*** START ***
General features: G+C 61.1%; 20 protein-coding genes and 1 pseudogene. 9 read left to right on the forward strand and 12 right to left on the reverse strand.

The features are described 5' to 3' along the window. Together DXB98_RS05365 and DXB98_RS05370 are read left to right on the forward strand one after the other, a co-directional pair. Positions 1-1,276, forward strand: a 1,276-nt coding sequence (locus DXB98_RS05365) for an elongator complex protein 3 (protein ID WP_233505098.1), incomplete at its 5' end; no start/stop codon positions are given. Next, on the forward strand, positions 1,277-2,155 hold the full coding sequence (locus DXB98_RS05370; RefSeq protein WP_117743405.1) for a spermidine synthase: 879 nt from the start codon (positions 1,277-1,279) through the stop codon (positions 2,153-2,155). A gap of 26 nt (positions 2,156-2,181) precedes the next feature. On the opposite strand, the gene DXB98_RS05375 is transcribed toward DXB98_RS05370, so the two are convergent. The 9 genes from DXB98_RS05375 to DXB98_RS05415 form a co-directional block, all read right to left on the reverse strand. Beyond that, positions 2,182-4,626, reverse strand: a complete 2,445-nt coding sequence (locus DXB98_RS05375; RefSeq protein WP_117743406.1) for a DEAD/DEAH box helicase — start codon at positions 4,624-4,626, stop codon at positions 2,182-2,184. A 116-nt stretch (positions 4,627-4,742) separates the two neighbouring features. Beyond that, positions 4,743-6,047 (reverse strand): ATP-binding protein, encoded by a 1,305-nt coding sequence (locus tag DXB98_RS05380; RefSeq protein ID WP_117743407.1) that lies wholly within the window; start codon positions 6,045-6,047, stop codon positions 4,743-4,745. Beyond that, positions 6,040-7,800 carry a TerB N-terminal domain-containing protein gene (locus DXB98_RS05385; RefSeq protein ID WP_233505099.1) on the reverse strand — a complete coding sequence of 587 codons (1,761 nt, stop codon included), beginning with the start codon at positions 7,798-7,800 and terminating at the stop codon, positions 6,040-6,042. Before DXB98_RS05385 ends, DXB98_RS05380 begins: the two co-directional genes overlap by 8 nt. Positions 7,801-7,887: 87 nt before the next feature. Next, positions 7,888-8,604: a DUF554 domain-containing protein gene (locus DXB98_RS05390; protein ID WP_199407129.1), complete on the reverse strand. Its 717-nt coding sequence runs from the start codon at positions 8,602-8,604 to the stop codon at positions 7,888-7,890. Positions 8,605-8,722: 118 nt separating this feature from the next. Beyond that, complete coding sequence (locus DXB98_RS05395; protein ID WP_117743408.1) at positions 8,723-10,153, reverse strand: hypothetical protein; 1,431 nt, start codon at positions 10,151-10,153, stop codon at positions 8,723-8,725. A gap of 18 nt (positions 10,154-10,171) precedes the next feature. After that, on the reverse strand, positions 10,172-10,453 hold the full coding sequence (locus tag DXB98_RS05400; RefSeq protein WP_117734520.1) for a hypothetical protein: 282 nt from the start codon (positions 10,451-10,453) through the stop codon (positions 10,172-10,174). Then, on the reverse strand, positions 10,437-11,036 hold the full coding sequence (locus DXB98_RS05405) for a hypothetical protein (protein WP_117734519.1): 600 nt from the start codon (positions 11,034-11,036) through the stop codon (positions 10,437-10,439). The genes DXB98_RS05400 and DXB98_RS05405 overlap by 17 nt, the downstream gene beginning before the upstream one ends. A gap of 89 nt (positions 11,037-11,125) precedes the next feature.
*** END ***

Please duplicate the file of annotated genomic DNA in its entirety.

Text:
General features: G+C 61.1%; 20 protein-coding genes and 1 pseudogene. 9 read left to right on the forward strand and 12 right to left on the reverse strand.

The features are described 5' to 3' along the window. Together DXB98_RS05365 and DXB98_RS05370 are read left to right on the forward strand one after the other, a co-directional pair. Positions 1-1,276, forward strand: a 1,276-nt coding sequence (locus DXB98_RS05365) for an elongator complex protein 3 (protein ID WP_233505098.1), incomplete at its 5' end; no start/stop codon positions are given. Next, on the forward strand, positions 1,277-2,155 hold the full coding sequence (locus DXB98_RS05370; RefSeq protein WP_117743405.1) for a spermidine synthase: 879 nt from the start codon (positions 1,277-1,279) through the stop codon (positions 2,153-2,155). A gap of 26 nt (positions 2,156-2,181) precedes the next feature. On the opposite strand, the gene DXB98_RS05375 is transcribed toward DXB98_RS05370, so the two are convergent. The 9 genes from DXB98_RS05375 to DXB98_RS05415 form a co-directional block, all read right to left on the reverse strand. Beyond that, positions 2,182-4,626, reverse strand: a complete 2,445-nt coding sequence (locus DXB98_RS05375; RefSeq protein WP_117743406.1) for a DEAD/DEAH box helicase — start codon at positions 4,624-4,626, stop codon at positions 2,182-2,184. A 116-nt stretch (positions 4,627-4,742) separates the two neighbouring features. Beyond that, positions 4,743-6,047 (reverse strand): ATP-binding protein, encoded by a 1,305-nt coding sequence (locus tag DXB98_RS05380; RefSeq protein ID WP_117743407.1) that lies wholly within the window; start codon positions 6,045-6,047, stop codon positions 4,743-4,745. Beyond that, positions 6,040-7,800 carry a TerB N-terminal domain-containing protein gene (locus DXB98_RS05385; RefSeq protein ID WP_233505099.1) on the reverse strand — a complete coding sequence of 587 codons (1,761 nt, stop codon included), beginning with the start codon at positions 7,798-7,800 and terminating at the stop codon, positions 6,040-6,042. Before DXB98_RS05385 ends, DXB98_RS05380 begins: the two co-directional genes overlap by 8 nt. Positions 7,801-7,887: 87 nt before the next feature. Next, positions 7,888-8,604: a DUF554 domain-containing protein gene (locus DXB98_RS05390; protein ID WP_199407129.1), complete on the reverse strand. Its 717-nt coding sequence runs from the start codon at positions 8,602-8,604 to the stop codon at positions 7,888-7,890. Positions 8,605-8,722: 118 nt separating this feature from the next. Beyond that, complete coding sequence (locus DXB98_RS05395; protein ID WP_117743408.1) at positions 8,723-10,153, reverse strand: hypothetical protein; 1,431 nt, start codon at positions 10,151-10,153, stop codon at positions 8,723-8,725. A gap of 18 nt (positions 10,154-10,171) precedes the next feature. After that, on the reverse strand, positions 10,172-10,453 hold the full coding sequence (locus tag DXB98_RS05400; RefSeq protein WP_117734520.1) for a hypothetical protein: 282 nt from the start codon (positions 10,451-10,453) through the stop codon (positions 10,172-10,174). Then, on the reverse strand, positions 10,437-11,036 hold the full coding sequence (locus DXB98_RS05405) for a hypothetical protein (protein WP_117734519.1): 600 nt from the start codon (positions 11,034-11,036) through the stop codon (positions 10,437-10,439). The genes DXB98_RS05400 and DXB98_RS05405 overlap by 17 nt, the downstream gene beginning before the upstream one ends. A gap of 89 nt (positions 11,037-11,125) precedes the next feature.